If you are apprehensive about showing up for your regular dental check-up or if you stay away from our office because of strong feelings of fear or anxiety, you are not alone. Dental anxiety and dental phobia are extremely common. Be assured, there are things we can do to help!
Dental anxiety can affect anyone and develop at any age. While there isn’t one determined cause, here are four common reasons why you might be feeling uneasy at the thought of heading to the dentist.
According to the American Dental Association, many patients associate their fear of going to the dentist with perceived pain. The thought of being uncomfortable during or after a visit is enough to spark anxiety.
- Loss of control
When you’re in the dental chair and you can’t see what’s going on or feel as though you can’t anticipate the next move, the helplessness you are feeling can trigger anxiety due to a lack of control of the situation.
Individuals might feel shame or embarrassment at the thought of someone looking inside their mouth, which requires physical closeness. If the patient is self-conscious about their teeth, this can cause anxious feelings.
- Past visits
A negative past experience can alter the way you look at your next visit to the dentist. If you felt pain, discomfort, or uneasiness during your last time in the dental chair, there is more of a chance that you’ll develop anxious triggers for the next appointment.
Symptoms of dental anxiety
Dental anxiety can range from a slight fear about going to a dentist or mild anxiety about the dental chair, to extreme phobia of anything that relates to the dentist. Do you have a form of dental anxiety? Some typical symptoms of a dental fear can be the following:
- You have trouble sleeping the night before your appointment.
- Your anxiety gets worse once you’re in the waiting room at the office.
- You feel like crying when you think about going to a dentist.
- The sight of dental instruments or a dental chair causes you stress.
- Just the thought of going to a dentist makes you feel physically sick.
- You panic or have trouble breathing during a dental exam.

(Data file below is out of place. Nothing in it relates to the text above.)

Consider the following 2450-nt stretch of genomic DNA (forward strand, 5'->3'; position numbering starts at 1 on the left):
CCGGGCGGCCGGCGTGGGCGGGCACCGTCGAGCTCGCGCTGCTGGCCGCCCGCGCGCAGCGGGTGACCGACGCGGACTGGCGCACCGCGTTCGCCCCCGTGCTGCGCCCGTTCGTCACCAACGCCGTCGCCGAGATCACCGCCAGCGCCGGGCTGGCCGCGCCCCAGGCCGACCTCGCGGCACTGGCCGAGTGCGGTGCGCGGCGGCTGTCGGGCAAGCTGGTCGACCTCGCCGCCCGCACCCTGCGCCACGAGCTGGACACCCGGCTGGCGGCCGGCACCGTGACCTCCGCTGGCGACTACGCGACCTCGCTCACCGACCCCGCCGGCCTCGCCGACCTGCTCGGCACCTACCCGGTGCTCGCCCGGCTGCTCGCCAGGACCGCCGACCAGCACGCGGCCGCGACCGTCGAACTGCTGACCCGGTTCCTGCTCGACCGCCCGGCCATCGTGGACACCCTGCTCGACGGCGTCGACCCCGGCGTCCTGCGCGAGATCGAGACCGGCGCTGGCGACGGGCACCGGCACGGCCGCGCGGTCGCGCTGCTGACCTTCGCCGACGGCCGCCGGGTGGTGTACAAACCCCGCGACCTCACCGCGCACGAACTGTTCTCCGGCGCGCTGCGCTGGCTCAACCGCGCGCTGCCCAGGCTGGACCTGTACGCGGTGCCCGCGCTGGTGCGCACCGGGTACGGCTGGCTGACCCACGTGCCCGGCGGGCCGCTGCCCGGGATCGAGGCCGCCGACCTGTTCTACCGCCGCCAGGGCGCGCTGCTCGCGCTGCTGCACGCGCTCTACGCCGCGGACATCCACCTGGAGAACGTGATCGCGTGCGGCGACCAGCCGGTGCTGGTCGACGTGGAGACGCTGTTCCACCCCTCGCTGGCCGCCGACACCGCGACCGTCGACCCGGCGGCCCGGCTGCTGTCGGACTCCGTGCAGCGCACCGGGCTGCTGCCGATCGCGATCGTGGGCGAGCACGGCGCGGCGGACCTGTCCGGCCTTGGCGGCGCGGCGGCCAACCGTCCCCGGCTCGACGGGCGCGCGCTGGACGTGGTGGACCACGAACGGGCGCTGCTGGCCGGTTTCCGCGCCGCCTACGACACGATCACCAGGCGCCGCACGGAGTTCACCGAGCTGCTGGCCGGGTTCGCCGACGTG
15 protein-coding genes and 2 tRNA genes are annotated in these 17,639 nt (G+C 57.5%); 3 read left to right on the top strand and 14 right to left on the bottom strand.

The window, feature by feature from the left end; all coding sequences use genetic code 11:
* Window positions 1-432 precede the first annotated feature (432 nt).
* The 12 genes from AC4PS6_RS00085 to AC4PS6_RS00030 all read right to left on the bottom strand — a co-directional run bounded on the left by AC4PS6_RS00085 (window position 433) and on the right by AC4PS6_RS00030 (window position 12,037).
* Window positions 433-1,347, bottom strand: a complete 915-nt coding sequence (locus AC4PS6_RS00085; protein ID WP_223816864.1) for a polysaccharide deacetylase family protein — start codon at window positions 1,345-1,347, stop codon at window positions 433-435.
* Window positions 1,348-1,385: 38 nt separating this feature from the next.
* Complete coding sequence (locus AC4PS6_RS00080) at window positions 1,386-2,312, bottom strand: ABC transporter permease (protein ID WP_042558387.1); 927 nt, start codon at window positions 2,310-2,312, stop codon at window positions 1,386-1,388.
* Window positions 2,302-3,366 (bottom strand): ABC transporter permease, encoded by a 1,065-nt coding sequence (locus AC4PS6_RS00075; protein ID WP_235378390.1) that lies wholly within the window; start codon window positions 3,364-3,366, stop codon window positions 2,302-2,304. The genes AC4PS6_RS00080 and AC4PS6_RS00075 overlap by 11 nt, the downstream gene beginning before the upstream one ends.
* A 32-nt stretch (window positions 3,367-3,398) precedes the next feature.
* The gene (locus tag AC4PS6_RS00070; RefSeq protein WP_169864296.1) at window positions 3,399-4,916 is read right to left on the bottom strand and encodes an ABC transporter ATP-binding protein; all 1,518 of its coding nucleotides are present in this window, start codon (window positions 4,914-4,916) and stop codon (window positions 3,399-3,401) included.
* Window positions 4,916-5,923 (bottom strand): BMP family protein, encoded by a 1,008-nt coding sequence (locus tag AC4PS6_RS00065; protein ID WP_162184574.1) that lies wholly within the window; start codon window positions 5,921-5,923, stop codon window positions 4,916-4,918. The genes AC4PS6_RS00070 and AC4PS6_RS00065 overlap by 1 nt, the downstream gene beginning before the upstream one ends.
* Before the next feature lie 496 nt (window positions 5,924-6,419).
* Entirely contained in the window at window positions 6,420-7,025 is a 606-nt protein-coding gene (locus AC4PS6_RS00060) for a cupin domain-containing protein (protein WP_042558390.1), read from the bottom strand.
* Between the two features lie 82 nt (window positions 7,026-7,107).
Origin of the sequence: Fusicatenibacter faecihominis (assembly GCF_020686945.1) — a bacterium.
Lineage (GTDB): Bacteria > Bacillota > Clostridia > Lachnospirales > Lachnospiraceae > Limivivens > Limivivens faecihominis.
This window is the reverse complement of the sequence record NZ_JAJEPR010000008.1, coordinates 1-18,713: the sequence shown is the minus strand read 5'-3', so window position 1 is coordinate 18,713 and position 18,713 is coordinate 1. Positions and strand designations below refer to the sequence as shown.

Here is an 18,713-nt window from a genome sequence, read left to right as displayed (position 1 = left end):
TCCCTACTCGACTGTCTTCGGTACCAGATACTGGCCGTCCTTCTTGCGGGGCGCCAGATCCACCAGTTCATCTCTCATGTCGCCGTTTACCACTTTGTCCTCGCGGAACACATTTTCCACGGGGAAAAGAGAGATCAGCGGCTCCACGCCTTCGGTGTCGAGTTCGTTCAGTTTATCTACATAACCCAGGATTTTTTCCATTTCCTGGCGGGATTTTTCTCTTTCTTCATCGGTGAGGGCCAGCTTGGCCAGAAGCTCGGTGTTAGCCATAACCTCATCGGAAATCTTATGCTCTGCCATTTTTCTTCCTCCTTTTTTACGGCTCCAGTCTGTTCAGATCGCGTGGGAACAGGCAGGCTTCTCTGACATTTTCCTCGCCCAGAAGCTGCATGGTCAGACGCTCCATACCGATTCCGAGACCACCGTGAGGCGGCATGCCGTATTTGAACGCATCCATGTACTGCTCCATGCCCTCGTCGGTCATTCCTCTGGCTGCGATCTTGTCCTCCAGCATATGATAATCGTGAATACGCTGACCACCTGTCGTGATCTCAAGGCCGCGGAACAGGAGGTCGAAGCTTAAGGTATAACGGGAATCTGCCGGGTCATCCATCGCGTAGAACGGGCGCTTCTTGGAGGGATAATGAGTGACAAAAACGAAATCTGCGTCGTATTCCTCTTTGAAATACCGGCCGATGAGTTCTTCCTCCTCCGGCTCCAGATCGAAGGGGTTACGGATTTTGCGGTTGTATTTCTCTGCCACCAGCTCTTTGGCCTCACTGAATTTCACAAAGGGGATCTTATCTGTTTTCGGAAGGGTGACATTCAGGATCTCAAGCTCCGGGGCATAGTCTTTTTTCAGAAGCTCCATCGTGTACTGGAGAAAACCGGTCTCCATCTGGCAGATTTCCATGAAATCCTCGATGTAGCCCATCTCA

How to cope with dental anxiety
Dental anxiety can prevent you from regularly keeping your dental appointments with us which is negative for your health. Your oral health is an essential component to your overall well-being, which means that it’s important to get to our office for your regular check-ups. In order to combat dental anxiety and improve your dental experience, start by trying some tricks to help you prepare and deal with those common triggers.
- Talk with Dr. Lemieux or Dr. Suter about your fears so that they are aware of your feelings.
- Ask us to describe what’s happening or going to happen at every stage of the procedure or exam.
- We’ll establish a signal, such as raising your hand when you need to take a break.
- Ask questions. Knowing the answers might alleviate the fear of the unknown.
- Put on headphones we provide for you to listen to your favorite music to drown out the sounds of the dental office.
- Squeeze a stress ball to release anxious feelings and fears.
- Practice mentally taking yourself to your “happy place,” where you will be more relaxed.
- Incorporate relaxation and meditation techniques that can help ease your mind before and during your appointment.
If you’re afraid of the dentist or have strong fears or anxieties about sitting in the dental chair, reach out to us, Dr. Steven B. Lemieux & Associates. We are empathetic and understanding to your needs and we can help you through the journey so that your dental health doesn’t get left behind.